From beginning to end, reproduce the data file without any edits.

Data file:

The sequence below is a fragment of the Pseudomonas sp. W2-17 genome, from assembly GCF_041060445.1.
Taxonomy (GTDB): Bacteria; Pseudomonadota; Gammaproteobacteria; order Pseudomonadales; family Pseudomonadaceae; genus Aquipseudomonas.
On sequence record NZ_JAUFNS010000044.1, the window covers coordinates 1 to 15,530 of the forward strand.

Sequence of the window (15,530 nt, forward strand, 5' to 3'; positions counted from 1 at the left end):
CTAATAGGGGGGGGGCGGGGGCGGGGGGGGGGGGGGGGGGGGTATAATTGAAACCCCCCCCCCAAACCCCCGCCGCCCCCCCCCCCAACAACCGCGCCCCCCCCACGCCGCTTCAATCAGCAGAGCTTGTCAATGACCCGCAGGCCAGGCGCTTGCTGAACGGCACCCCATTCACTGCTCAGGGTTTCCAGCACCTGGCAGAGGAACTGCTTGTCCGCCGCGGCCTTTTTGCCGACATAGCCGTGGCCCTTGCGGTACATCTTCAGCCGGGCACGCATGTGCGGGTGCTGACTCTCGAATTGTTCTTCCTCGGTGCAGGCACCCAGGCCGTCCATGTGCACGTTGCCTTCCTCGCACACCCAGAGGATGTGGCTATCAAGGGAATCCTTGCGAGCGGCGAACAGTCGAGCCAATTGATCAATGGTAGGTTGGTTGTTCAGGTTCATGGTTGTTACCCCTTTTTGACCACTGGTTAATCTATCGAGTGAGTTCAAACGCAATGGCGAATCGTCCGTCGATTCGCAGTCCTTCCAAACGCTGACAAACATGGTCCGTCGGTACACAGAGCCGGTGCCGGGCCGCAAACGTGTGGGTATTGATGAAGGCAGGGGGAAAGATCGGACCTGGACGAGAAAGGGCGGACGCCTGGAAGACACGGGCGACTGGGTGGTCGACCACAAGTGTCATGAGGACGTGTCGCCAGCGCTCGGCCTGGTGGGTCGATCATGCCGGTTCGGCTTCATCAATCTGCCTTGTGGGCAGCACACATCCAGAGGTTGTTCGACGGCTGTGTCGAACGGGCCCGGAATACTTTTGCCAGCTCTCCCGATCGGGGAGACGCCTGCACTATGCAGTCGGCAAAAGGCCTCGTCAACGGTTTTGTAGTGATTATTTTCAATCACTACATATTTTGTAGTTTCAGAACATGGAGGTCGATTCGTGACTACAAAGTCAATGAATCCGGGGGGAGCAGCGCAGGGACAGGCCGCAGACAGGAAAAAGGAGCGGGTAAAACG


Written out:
The sequence below is a fragment of the Pseudomonas sp. W2-17 genome, from assembly GCF_041060445.1.
Taxonomy (GTDB): Bacteria; Pseudomonadota; Gammaproteobacteria; order Pseudomonadales; family Pseudomonadaceae; genus Aquipseudomonas.
On sequence record NZ_JAUFNS010000044.1, the window covers coordinates 1 to 15,530 of the forward strand.

Sequence of the window (15,530 nt, forward strand, 5' to 3'; positions counted from 1 at the left end):
CTAATAGGGGGGGGGCGGGGGCGGGGGGGGGGGGGGGGGGGGTATAATTGAAACCCCCCCCCCAAACCCCCGCCGCCCCCCCCCCCAACAACCGCGCCCCCCCCACGCCGCTTCAATCAGCAGAGCTTGTCAATGACCCGCAGGCCAGGCGCTTGCTGAACGGCACCCCATTCACTGCTCAGGGTTTCCAGCACCTGGCAGAGGAACTGCTTGTCCGCCGCGGCCTTTTTGCCGACATAGCCGTGGCCCTTGCGGTACATCTTCAGCCGGGCACGCATGTGCGGGTGCTGACTCTCGAATTGTTCTTCCTCGGTGCAGGCACCCAGGCCGTCCATGTGCACGTTGCCTTCCTCGCACACCCAGAGGATGTGGCTATCAAGGGAATCCTTGCGAGCGGCGAACAGTCGAGCCAATTGATCAATGGTAGGTTGGTTGTTCAGGTTCATGGTTGTTACCCCTTTTTGACCACTGGTTAATCTATCGAGTGAGTTCAAACGCAATGGCGAATCGTCCGTCGATTCGCAGTCCTTCCAAACGCTGACAAACATGGTCCGTCGGTACACAGAGCCGGTGCCGGGCCGCAAACGTGTGGGTATTGATGAAGGCAGGGGGAAAGATCGGACCTGGACGAGAAAGGGCGGACGCCTGGAAGACACGGGCGACTGGGTGGTCGACCACAAGTGTCATGAGGACGTGTCGCCAGCGCTCGGCCTGGTGGGTCGATCATGCCGGTTCGGCTTCATCAATCTGCCTTGTGGGCAGCACACATCCAGAGGTTGTTCGACGGCTGTGTCGAACGGGCCCGGAATACTTTTGCCAGCTCTCCCGATCGGGGAGACGCCTGCACTATGCAGTCGGCAAAAGGCCTCGTCAACGGTTTTGTAGTGATTATTTTCAATCACTACATATTTTGTAGTTTCAGAACATGGAGGTCGATTCGTGACTACAAAGTCAATGAATCCGGGGGGAGCAGCGCAGGGACAGGCCGCAGACAGGAAAAAGGAGCGGGTAAAACG